A captain when he died, George Dundas's gravemarker in Daours, France, reads:
UNIVERSITY STUDENT, TORONTO
MY BEST BOY
At 10:59 a.m., Nov. 11, 1918, Henry Gunther, an American private, launched a suicidal one-man bayonet attack on a German machine-gun nest.
The astonished Germans, who knew the Armistice was to take effect seconds later, had no choice but to open fire. A Maxim chattered, and Gunther became the final soldier to die in combat in the First World War.
Then the last gun on the Western Front fell silent. It was over. After more than four bloody years, it was finally over.
* * *
No one knows for sure how many combatants were killed during history's first industrialized war. Most put the figure at around ten million on all sides.
It's staggering -- a whole generation lost. But really, Stalin was right: a million dead, even ten million dead, is a statistic.
To get to the heart of the matter, you have to reduce that obscene number to something manageable.
Let's take one man.
George Dundas was born near a tiny fishing village on the North Shore of Lake Erie on Oct. 27, 1890, the son of William James and Jemima Dundas. He attended elementary school in the village, later graduating from Albert College, Belleville, and Victoria College, University of Toronto.
Fatefully, he also took the Canadian Officer Training Course and served in the militia.
On Feb. 10, 1915, Lieut. George Dundas enlisted in the privately raised Eaton Machine-gun Battery in Toronto. He was later commissioned in the Royal Field Artillery in England and promoted to captain.
In March 1916, he joined the 161st Brigade of the British Expeditionary Force in France, and was awarded the Military Cross for conspicuous gallantry during the horrific fighting on the Somme.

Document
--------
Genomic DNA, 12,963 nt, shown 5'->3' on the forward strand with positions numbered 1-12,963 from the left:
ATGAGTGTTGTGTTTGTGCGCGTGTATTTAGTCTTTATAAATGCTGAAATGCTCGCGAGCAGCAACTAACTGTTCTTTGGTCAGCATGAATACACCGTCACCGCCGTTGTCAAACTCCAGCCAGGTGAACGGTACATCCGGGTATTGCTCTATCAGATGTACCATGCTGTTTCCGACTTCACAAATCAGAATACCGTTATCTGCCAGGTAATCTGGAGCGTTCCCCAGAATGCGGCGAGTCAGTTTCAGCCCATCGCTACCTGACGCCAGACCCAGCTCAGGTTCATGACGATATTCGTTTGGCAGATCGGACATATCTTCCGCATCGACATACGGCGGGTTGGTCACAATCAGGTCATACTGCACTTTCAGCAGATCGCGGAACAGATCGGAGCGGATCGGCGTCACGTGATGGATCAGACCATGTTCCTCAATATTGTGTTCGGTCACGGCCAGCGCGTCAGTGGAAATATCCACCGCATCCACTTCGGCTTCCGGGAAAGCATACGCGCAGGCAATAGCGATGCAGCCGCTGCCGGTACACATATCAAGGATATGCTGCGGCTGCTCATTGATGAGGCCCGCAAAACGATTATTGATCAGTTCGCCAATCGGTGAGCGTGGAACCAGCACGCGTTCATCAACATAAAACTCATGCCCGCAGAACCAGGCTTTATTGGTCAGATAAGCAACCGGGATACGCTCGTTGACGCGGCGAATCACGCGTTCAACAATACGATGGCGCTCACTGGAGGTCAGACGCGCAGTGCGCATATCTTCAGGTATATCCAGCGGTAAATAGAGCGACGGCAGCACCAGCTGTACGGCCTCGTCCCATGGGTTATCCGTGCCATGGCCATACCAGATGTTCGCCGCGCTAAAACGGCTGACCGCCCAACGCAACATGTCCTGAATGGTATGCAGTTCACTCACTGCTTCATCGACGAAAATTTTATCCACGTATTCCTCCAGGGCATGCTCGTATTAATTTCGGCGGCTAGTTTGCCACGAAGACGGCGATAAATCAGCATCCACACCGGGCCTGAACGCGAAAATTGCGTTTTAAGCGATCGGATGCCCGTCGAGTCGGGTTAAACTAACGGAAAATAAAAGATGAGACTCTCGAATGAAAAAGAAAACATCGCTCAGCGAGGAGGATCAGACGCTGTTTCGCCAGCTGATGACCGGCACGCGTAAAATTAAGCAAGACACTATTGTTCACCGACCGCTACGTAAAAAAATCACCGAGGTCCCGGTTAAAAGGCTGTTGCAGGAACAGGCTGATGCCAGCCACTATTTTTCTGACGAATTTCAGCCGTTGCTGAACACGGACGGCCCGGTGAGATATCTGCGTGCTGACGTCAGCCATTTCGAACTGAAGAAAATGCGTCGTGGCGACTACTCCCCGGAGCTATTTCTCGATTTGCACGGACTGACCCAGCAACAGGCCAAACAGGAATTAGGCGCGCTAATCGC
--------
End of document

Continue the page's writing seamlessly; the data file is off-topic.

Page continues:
In August 1917, he was gassed and hospitalized in England, but on April 10, 1918, he went back to war. He was slightly wounded two days later, and at some point over the next few months, was awarded a Bar to his Military Cross, again for gallantry in the face of the enemy.
Capt. George Dundas made the last entry in his diary on Aug. 21, 1918, early in the Canadian-Australian led advance from Amiens to Mons that brought the war to a halt.
He was probably wounded the next day and died on Sept. 2 at age 27. He is buried in a cemetery in Daours, a village in the Department of the Somme, far from home, far from a life that might have been, far from the promise of a future.
And that's finally the truth and the tragedy of those statistics: It's forever personal. Family, friends, lovers, back home in world capitals like Berlin, Paris, London, Washington, Delhi, Moscow -- and in tiny fishing villages -- all heartbroken and grieving the loss of one man.
Multiplied ten million times.
"Did you leave a wife or a sweetheart behind?
In some loyal heart is your memory enshrined?
Although you died back in Nineteen-Sixteen,
To that loyal heart are you always nineteen?..."
-- Green Fields of France, Eric Bogle